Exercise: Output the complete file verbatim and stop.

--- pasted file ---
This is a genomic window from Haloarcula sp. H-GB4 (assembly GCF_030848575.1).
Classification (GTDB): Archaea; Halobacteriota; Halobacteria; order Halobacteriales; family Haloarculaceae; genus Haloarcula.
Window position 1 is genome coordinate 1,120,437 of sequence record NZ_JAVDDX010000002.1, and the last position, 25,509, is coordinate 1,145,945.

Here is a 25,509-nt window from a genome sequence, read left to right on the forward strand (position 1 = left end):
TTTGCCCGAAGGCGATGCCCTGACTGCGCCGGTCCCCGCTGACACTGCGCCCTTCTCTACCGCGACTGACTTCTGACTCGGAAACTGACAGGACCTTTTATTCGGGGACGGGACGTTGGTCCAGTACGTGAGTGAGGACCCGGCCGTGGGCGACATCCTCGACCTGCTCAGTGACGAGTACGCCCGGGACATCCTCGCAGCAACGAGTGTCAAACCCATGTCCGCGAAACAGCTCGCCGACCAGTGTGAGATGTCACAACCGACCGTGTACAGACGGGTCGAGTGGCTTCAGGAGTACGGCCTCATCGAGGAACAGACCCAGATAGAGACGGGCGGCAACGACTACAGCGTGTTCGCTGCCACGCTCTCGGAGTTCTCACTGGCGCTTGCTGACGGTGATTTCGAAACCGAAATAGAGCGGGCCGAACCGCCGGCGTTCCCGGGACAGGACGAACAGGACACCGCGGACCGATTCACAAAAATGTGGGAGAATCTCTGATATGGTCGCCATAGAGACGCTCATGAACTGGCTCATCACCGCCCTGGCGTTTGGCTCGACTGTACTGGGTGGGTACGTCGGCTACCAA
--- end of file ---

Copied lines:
This is a genomic window from Haloarcula sp. H-GB4 (assembly GCF_030848575.1).
Classification (GTDB): Archaea; Halobacteriota; Halobacteria; order Halobacteriales; family Haloarculaceae; genus Haloarcula.
Window position 1 is genome coordinate 1,120,437 of sequence record NZ_JAVDDX010000002.1, and the last position, 25,509, is coordinate 1,145,945.

Here is a 25,509-nt window from a genome sequence, read left to right on the forward strand (position 1 = left end):
TTTGCCCGAAGGCGATGCCCTGACTGCGCCGGTCCCCGCTGACACTGCGCCCTTCTCTACCGCGACTGACTTCTGACTCGGAAACTGACAGGACCTTTTATTCGGGGACGGGACGTTGGTCCAGTACGTGAGTGAGGACCCGGCCGTGGGCGACATCCTCGACCTGCTCAGTGACGAGTACGCCCGGGACATCCTCGCAGCAACGAGTGTCAAACCCATGTCCGCGAAACAGCTCGCCGACCAGTGTGAGATGTCACAACCGACCGTGTACAGACGGGTCGAGTGGCTTCAGGAGTACGGCCTCATCGAGGAACAGACCCAGATAGAGACGGGCGGCAACGACTACAGCGTGTTCGCTGCCACGCTCTCGGAGTTCTCACTGGCGCTTGCTGACGGTGATTTCGAAACCGAAATAGAGCGGGCCGAACCGCCGGCGTTCCCGGGACAGGACGAACAGGACACCGCGGACCGATTCACAAAAATGTGGGAGAATCTCTGATATGGTCGCCATAGAGACGCTCATGAACTGGCTCATCACCGCCCTGGCGTTTGGCTCGACTGTACTGGGTGGGTACGTCGGCTACCAA